How flight feathers stick together to form a continuous morphing wing

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Science  17 Jan 2020:
Vol. 367, Issue 6475, pp. 293-297
DOI: 10.1126/science.aaz3358

Wing shapes take flight

Birds can dynamically alter the shape of their wings during flight, although how this is accomplished is poorly understood. Matloff et al. found that two mechanisms control the movement of the individual feathers. Whenever the skeleton moves, the feathers are redistributed passively through compliance of the elastic connective tissue at the feather base. To prevent the feathers from spreading too far apart, hook-shaped microstructures on adjacent feathers form a directional fastener that locks adjacent feathers. These features are found across a range of bird sizes; however, because the detachment of the hooks is noisy, they are notably absent in silent fliers, such as barn owls.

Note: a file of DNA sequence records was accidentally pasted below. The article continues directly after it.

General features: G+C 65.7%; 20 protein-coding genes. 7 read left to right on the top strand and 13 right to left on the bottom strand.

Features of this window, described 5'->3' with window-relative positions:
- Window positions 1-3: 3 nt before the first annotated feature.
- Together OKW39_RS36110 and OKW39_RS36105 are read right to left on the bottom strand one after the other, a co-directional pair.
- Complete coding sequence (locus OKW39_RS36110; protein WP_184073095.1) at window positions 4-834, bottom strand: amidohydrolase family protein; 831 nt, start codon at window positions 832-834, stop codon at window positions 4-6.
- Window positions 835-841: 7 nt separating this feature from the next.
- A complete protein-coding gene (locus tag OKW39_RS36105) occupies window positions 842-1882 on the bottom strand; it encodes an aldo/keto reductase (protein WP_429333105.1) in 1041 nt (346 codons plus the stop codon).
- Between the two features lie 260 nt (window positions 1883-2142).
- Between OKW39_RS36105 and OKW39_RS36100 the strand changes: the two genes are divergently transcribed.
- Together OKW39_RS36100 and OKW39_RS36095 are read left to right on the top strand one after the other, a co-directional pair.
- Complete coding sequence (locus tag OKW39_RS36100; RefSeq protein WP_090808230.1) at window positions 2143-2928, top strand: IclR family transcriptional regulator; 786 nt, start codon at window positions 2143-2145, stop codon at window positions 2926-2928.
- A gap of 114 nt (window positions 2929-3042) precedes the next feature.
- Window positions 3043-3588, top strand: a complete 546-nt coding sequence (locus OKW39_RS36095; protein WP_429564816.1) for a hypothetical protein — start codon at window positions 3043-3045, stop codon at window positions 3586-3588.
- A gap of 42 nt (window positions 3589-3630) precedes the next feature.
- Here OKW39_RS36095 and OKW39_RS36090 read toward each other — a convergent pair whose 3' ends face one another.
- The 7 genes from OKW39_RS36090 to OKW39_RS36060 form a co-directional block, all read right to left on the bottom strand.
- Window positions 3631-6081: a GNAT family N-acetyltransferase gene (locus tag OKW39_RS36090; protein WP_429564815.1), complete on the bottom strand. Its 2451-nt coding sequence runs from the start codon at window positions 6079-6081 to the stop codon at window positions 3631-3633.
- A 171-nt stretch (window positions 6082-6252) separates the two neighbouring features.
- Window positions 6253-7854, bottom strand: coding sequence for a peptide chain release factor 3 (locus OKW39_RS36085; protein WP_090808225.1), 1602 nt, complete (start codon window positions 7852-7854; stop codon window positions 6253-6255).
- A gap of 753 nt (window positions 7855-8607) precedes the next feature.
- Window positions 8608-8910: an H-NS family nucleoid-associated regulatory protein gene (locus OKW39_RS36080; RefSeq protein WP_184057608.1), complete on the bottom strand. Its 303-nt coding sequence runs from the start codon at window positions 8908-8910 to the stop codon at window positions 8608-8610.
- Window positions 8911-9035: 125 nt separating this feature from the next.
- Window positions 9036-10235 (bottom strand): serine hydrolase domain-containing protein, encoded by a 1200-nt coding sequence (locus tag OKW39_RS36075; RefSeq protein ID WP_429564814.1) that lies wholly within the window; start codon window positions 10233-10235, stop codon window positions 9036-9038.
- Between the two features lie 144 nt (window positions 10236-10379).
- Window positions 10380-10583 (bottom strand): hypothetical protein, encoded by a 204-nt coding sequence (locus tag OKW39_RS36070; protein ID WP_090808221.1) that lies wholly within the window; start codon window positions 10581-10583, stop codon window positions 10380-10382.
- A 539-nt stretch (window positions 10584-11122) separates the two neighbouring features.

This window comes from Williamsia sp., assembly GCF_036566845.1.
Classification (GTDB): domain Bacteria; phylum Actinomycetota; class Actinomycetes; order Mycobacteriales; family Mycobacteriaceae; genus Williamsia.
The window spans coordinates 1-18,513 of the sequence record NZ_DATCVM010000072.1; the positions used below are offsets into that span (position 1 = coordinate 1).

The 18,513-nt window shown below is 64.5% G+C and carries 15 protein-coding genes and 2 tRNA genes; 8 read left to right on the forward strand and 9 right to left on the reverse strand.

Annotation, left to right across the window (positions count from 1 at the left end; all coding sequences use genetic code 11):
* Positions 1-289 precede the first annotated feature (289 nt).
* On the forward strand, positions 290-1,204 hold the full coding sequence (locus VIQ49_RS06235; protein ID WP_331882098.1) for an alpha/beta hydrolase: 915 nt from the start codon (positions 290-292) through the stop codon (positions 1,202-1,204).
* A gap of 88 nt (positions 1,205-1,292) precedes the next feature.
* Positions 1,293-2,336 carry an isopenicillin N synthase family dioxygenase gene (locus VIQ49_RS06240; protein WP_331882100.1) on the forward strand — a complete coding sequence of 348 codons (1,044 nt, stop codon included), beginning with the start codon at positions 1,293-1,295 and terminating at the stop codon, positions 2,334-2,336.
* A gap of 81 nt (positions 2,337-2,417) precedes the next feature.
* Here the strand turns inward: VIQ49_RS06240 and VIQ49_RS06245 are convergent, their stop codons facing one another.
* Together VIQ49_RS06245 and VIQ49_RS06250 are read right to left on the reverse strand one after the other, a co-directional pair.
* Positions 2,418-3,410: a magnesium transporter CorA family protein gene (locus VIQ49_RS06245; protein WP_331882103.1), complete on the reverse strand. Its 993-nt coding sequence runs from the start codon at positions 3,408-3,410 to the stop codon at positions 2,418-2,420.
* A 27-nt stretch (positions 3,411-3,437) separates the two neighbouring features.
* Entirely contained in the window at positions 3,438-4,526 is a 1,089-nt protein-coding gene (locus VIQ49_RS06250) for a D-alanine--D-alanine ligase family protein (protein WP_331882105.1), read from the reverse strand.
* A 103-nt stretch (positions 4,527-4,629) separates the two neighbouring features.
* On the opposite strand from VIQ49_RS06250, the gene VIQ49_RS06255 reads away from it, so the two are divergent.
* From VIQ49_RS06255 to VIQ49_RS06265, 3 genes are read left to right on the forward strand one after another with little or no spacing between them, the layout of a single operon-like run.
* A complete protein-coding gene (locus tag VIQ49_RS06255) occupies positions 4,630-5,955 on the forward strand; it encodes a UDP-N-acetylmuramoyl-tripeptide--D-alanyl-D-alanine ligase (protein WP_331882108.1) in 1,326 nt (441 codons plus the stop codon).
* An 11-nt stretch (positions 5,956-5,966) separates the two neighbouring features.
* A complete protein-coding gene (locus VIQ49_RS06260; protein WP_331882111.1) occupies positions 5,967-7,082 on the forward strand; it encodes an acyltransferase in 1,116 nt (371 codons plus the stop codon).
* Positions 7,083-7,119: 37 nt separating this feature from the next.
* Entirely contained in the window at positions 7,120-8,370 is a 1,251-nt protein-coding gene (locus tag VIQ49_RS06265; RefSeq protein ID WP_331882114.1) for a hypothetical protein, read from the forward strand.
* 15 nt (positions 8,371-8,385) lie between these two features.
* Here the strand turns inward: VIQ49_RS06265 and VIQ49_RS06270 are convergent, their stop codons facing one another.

Science, this issue p. 293


Variable feather overlap enables birds to morph their wings, unlike aircraft. They accomplish this feat by means of elastic compliance of connective tissue, which passively redistributes the overlapping flight feathers when the skeleton moves to morph the wing planform. Distinctive microstructures form “directional Velcro,” such that when adjacent feathers slide apart during extension, thousands of lobate cilia on the underlapping feathers lock probabilistically with hooked rami of overlapping feathers to prevent gaps. These structures unlock automatically during flexion. Using a feathered biohybrid aerial robot, we demonstrate how both passive mechanisms make morphing wings robust to turbulence. We found that the hooked microstructures fasten feathers across bird species except silent fliers, whose feathers also lack the associated Velcro-like noise. These findings could inspire innovative directional fasteners and morphing aircraft.